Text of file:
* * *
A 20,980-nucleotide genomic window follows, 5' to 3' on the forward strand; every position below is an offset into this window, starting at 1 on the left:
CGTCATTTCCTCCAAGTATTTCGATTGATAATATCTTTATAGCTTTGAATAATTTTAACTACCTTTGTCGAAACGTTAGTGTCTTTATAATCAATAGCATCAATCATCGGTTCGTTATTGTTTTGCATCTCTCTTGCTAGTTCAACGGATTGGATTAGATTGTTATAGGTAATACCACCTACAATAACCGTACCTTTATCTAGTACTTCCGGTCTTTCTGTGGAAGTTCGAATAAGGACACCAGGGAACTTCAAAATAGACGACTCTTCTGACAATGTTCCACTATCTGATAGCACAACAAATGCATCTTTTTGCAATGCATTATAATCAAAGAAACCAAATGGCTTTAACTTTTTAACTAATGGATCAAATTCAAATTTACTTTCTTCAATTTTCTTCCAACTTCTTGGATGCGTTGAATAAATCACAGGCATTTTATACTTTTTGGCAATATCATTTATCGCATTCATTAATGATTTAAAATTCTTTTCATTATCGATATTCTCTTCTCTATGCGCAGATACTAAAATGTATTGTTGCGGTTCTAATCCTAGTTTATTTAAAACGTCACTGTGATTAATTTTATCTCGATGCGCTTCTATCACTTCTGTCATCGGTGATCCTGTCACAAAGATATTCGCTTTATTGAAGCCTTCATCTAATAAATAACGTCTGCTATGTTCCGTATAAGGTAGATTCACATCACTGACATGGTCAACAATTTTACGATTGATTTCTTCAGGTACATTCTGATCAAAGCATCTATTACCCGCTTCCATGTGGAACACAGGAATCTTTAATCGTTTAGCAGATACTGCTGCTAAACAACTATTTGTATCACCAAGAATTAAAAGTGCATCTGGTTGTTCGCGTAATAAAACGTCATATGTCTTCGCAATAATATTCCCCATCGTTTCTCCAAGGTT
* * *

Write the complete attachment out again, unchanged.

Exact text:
A 20,980-nucleotide genomic window follows, 5' to 3' on the forward strand; every position below is an offset into this window, starting at 1 on the left:
CGTCATTTCCTCCAAGTATTTCGATTGATAATATCTTTATAGCTTTGAATAATTTTAACTACCTTTGTCGAAACGTTAGTGTCTTTATAATCAATAGCATCAATCATCGGTTCGTTATTGTTTTGCATCTCTCTTGCTAGTTCAACGGATTGGATTAGATTGTTATAGGTAATACCACCTACAATAACCGTACCTTTATCTAGTACTTCCGGTCTTTCTGTGGAAGTTCGAATAAGGACACCAGGGAACTTCAAAATAGACGACTCTTCTGACAATGTTCCACTATCTGATAGCACAACAAATGCATCTTTTTGCAATGCATTATAATCAAAGAAACCAAATGGCTTTAACTTTTTAACTAATGGATCAAATTCAAATTTACTTTCTTCAATTTTCTTCCAACTTCTTGGATGCGTTGAATAAATCACAGGCATTTTATACTTTTTGGCAATATCATTTATCGCATTCATTAATGATTTAAAATTCTTTTCATTATCGATATTCTCTTCTCTATGCGCAGATACTAAAATGTATTGTTGCGGTTCTAATCCTAGTTTATTTAAAACGTCACTGTGATTAATTTTATCTCGATGCGCTTCTATCACTTCTGTCATCGGTGATCCTGTCACAAAGATATTCGCTTTATTGAAGCCTTCATCTAATAAATAACGTCTGCTATGTTCCGTATAAGGTAGATTCACATCACTGACATGGTCAACAATTTTACGATTGATTTCTTCAGGTACATTCTGATCAAAGCATCTATTACCCGCTTCCATGTGGAACACAGGAATCTTTAATCGTTTAGCAGATACTGCTGCTAAACAACTATTTGTATCACCAAGAATTAAAAGTGCATCTGGTTGTTCGCGTAATAAAACGTCATATGTCTTCGCAATAATATTCCCCATCGTTTCTCCAAGGTT